The other book that featured Superman was his titular series, Superman #709. Without getting too far off on a tangent, I haven't been the biggest (or any sort of) fan of JMS' Grounded storyline and am most happily ticking off the months until they put it to rest. The last couple of issues, however, have been showing some promise and to that end, I can't thank Chris Roberson enough. Here's hoping the Superman editors take note of that and let him do some of his own thing when he gets done making lemonade from the lemon that he was handed.

I also haven't really been a fan of Eddy Barrows either. I generally like his stuff, but just not on Superman. I can't quite put my finger on it, but Superman's posture seems off, if that makes any sense. This issue's race between Superman and the Flash, however, brought some new life to his pencils that I rather enjoyed. Seeing the difference between his work in the action scenes, compared to the standing around and talking scenes, and I have to wonder why they decided to go with Barrows for this particular storyline in the first place? It's a little too square peg/round hole for my tastes.

Anyways...after that long preamble, I am quite happy that I was able to find a panel from Superman #709 that I rather liked.

That right there is a Superman that we haven't seen in the pages of this title for a long, long time. Strong, determined, and helping a friend.

Script by Chris Roberson
Pencils by Eddy Barrows
Inks by J.P. Mayer
Colors by Rod Reis
Letters by John J. HIll

Superman #709
Grounded Part Seven
May 2011
Copyright (c) DC Comics

Wednesday, March 16, 2011

Mad Scientist P.S.A.

SUPERMAN: And the marijuana...who taught you how to do this stuff?

PROFESSOR: From you, all right...I learned it from watching you!

(and here's the context for today's post, for those of you born well after the 80's)

Script by Gerry Conway
Pencils by Curt Swan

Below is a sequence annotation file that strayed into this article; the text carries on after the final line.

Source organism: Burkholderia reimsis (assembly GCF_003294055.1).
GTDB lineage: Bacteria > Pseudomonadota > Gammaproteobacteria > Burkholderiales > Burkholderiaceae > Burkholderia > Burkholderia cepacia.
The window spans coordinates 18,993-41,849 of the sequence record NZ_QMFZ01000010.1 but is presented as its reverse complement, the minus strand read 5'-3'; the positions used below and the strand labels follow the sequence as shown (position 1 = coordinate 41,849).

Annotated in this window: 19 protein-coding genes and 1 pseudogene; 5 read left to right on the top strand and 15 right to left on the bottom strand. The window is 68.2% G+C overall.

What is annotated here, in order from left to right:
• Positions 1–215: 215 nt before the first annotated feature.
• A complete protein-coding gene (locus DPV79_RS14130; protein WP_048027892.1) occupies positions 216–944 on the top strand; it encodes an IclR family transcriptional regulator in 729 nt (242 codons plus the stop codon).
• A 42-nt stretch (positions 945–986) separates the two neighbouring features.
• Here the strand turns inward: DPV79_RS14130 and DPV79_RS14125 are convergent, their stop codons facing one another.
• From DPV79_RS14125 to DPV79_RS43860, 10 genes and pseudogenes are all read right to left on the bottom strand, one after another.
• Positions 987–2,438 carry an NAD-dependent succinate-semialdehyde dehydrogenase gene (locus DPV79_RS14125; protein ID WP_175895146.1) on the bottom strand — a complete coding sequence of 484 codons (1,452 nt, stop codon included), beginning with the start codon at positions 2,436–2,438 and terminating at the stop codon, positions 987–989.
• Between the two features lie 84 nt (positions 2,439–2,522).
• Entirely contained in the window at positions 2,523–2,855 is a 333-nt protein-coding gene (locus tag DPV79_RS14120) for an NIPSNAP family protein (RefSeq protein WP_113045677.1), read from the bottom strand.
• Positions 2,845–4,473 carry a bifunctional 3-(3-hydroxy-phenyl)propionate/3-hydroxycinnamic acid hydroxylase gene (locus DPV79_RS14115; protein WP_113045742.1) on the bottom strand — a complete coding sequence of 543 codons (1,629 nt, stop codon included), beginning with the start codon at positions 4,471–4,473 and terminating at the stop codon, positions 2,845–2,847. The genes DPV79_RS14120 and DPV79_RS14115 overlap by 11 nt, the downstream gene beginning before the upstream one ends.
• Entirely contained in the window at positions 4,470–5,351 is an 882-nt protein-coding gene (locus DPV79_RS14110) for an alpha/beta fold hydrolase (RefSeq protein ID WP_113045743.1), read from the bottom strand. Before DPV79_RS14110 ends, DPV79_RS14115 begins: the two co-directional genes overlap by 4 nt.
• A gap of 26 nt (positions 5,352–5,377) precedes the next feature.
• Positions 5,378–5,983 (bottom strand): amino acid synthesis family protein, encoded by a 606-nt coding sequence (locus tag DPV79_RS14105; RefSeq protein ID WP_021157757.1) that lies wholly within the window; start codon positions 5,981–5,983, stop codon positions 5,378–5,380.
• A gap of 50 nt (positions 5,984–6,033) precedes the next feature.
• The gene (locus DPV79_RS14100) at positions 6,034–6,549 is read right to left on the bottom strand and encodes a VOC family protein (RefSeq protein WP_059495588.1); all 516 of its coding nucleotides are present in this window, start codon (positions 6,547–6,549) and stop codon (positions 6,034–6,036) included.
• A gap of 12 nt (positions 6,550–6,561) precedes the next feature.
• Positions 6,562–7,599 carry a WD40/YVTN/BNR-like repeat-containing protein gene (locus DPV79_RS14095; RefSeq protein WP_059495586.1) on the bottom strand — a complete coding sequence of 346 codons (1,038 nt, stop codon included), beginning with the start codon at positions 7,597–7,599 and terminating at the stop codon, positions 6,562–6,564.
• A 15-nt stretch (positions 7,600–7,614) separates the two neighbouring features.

Inks by Tex Blaisdel

Action Comics #467
Stop It, Superman--You're Wrecking The World!
January 1977
Copyright (c) DC Comics

Tuesday, March 15, 2011

Super Quiz #1

Here's a quick Super Quiz for today's post.

What is the significance of posting this cover today, on the 15th of March?

I'll post the answers in the comments section tomorrow, if no one speaks up.

Pencils by Curt Swan
Inks by George Klein

Superman #157
November 1962
Copyright (c) DC Comics

Monday, March 14, 2011

Superman Sketchbook #2

It's time for another trip into the Superman Sketchbook, this time featuring the artwork of Elias Khasho!

He's a storyboard artist and director who lives in Sweden, and as fate would have it, one of his favorite superheroes just happens to be Superman. Check out this awesome sketch, if you don't believe me.

Thanks to Elias for allowing me to share his sketch here.

Be sure to check out his deviantART site for more pics of Superman.

This sketch is pretty awesome too!

Artwork by Elias Khasho

Sunday, March 13, 2011

Sunday versus #1

It's time for the debut of another regular feature here at the 101. This one coming into existence for no other reason than it's an excuse for me to post some awesome visuals (not to mention getting to use a killer pun in the title), it's...

Superman vs. Dinosaurs

Come back every Sunday and we'll have a new pic of Superman fighting dinosaurs until I run out of stories. I'm thinking I'm probably set until the end of the year, but we shall see.

Script by Jerry Siegel
Artwork by Joe Shuster

Superman #4
Luthor's Undersea City
Spring 1940
Copyright (c) DC Comics

Saturday, March 12, 2011

The Best Worst of 90's Cover Gimmicks Week, Day #7

It's been a wild and crazy week, looking back at the best worst of what the 90's were able to get away with putting on the front of a comic book. We close out our week long celebration with the most interactive cover gimmick of all time.

Drum roll, please...

Superman: The Man Of Steel #30

Now, it looks pretty bland from the scan, but that's before we get to put the colorforms on it.

That's right...colorforms! Now you can create your own knock-down, drag-out fight between Superman and Lobo. It seems everyone else did in the 90's, so why not you?

And because it's a celebration, I'll break the one pic per day rule to have a little fun with this cover. Enjoy!